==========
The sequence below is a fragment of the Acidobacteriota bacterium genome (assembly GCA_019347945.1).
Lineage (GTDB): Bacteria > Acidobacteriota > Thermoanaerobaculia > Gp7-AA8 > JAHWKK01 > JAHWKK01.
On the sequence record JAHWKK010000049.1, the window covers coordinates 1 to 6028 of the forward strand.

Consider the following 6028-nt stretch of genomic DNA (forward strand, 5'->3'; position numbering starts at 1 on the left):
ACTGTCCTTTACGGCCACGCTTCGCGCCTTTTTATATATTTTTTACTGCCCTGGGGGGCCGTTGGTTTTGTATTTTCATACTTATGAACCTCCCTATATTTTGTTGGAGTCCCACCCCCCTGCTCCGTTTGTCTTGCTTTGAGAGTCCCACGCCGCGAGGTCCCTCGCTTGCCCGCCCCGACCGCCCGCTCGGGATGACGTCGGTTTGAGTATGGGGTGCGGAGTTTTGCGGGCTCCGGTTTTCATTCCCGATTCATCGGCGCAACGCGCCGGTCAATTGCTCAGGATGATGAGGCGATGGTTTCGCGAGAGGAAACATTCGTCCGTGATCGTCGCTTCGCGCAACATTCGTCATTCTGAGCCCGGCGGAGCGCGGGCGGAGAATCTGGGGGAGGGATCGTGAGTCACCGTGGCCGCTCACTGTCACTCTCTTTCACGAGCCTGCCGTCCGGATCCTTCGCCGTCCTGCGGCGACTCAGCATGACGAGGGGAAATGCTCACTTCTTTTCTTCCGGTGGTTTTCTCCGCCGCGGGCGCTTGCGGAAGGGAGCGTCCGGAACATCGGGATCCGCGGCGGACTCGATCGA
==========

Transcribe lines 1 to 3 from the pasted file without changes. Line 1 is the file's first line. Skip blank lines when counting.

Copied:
The sequence below is a fragment of the Acidobacteriota bacterium genome (assembly GCA_019347945.1).
Lineage (GTDB): Bacteria > Acidobacteriota > Thermoanaerobaculia > Gp7-AA8 > JAHWKK01 > JAHWKK01.
On the sequence record JAHWKK010000049.1, the window covers coordinates 1 to 6028 of the forward strand.